Virginia

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    Medicare all means that people who can afford NO health care, or people not eligible for health care, will at least get somAe basic care. I'm willing to continue to support those people by paying for some care for myself. Ideally health care would become a right, and given to everyone...but even then, we would be paying for it through an increase in taxes to cover the cost. Countries that provide health care to its citizens do it by charging higher taxes to those citizens who are making an income. We don't want to pay more in taxes. Just today Trump is proposing a cut to Medicare and Medicaid. Any more cuts and even more people wont be able to afford health care..

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    Distinguished Community Member Sunshine's Avatar
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    I agree with you Cherie. Last year I spent $22,000 including meds, premiums on Medicare and Medigap, eye related expenses, MMJ.

    ďMedicare for allĒ is a code word for medicine like they have in England or Canada. It has its strengths, and also major weaknesses. The govt in England has been cutting off funding for many centers, creating hardships of waiting 9 months to see a specialist for many. Its akin to starving the EPA or something like that.

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    Distinguished Community Member Lazarus's Avatar
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    Quote Originally Posted by Cherie View Post
    This quote is hidden because you are ignoring this member. Show Quote
    I am hearing more and more talk about "Medicare for All". It seems that people think Medicare is free health care and it is not! All of us who qualify for Medicare get , at no cost to us, hospitalization covered but nothing else (Medicare Part A). If we decide to purchase Medicare Part B at $140/month, we are granted access to Dr appointments and lab work and X-Rays and MRIs and required durable medical equipment at 80% of the cost meaning we are still responsible for 20% of the cost. If a Dr visit costs $100, we are responsible for paying the Dr. $20 of that and Medicare Part B pays the other $80.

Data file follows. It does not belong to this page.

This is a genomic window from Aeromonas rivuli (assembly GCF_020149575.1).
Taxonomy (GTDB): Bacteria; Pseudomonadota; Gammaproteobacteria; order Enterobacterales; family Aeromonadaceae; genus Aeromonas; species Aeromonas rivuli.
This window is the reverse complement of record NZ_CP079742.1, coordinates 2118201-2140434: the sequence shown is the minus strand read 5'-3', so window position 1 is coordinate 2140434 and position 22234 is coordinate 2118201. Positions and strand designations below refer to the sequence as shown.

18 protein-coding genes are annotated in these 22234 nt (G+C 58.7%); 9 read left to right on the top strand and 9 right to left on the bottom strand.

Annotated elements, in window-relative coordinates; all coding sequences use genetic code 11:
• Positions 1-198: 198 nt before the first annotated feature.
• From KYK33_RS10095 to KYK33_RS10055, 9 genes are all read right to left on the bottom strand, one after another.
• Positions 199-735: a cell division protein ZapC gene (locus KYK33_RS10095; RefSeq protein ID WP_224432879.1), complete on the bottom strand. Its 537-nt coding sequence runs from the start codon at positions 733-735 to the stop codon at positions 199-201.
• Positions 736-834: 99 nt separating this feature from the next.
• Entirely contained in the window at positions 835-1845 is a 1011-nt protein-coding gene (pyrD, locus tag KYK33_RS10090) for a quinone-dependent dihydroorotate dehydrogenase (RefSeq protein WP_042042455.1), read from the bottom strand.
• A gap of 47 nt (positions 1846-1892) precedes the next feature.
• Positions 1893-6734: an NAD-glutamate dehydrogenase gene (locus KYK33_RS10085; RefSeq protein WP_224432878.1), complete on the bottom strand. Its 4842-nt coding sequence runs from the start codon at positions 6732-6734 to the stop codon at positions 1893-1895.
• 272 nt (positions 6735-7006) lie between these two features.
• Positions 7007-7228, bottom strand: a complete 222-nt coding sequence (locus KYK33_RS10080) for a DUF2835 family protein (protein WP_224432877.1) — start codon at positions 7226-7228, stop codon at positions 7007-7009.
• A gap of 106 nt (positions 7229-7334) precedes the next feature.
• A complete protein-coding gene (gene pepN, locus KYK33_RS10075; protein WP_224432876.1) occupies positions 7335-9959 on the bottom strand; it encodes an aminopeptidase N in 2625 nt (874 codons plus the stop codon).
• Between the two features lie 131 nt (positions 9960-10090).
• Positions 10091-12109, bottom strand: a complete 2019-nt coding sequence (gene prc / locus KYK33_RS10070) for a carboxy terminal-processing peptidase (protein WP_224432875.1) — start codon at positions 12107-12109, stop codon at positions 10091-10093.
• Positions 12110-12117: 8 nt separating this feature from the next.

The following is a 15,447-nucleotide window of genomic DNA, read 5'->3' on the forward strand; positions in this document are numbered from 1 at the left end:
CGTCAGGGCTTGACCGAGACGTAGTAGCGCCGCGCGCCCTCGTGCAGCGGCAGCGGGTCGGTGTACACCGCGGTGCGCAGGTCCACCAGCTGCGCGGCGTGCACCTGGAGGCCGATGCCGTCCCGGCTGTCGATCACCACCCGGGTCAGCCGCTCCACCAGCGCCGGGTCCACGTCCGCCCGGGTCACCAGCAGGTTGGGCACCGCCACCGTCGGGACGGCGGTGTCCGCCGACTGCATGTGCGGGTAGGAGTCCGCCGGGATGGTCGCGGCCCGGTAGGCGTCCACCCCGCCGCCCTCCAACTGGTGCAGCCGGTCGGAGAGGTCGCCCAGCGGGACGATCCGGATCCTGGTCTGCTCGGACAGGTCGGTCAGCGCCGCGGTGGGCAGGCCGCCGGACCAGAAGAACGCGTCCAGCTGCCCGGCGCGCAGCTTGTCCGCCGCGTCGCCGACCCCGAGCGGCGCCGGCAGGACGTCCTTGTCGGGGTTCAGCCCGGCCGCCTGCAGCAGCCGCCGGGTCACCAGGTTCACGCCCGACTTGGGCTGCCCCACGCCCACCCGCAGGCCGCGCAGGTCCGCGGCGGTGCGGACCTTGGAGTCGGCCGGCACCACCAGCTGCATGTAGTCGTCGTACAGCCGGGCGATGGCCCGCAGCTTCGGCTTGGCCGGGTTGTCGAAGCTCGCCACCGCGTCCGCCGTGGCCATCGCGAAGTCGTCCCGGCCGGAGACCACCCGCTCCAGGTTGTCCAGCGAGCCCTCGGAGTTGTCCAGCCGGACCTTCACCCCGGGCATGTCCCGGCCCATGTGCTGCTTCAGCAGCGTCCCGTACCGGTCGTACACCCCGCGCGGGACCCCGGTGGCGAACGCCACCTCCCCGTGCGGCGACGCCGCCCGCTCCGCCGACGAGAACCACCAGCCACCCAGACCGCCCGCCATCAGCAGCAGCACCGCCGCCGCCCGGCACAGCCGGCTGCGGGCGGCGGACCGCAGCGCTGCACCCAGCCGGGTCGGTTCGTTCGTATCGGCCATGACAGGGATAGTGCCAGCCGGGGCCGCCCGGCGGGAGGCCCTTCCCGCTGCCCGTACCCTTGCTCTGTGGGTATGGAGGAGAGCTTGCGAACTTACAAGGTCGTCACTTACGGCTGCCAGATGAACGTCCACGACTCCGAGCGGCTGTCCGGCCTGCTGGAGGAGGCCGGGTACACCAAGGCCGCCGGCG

If we want further coverage that picks up that 20% that we are responsible for, we buy a Medicare Advantage or Supplement Plan. That can cost a hundred to two hundred dollars more a month but will cover all co-pays for Dr, lab, X-ray, durable Medical equipment. But wait.... These plans do not cover prescription medications unless they are administered while you are in a hospital. So we buy a Medicare part D plan which covers part of our medication costs. However, all medications covering many conditions such as Multiple Sclerosis, Rheumatoid Arthritis, Lupus, Cancer and more are in the highest tier of co-pay at 40% of the cost of the drug. For some of these medications that can be thousands of dollars out of pocket a month.

    Medicare is NOT free health care! As working adults we pay into Medicare over the years of our employment or self-employment by law. We continue to pay premiums for that care at whatever level we feel we need that care once we qualify for Medicare. On Medicare, we (as a couple) pay approximately $9,000 a year in premiums for the two of us but it is far easier to manage than the $2900/month that we were paying in Blue Cross premiums and we are grateful that we have that care when we need it.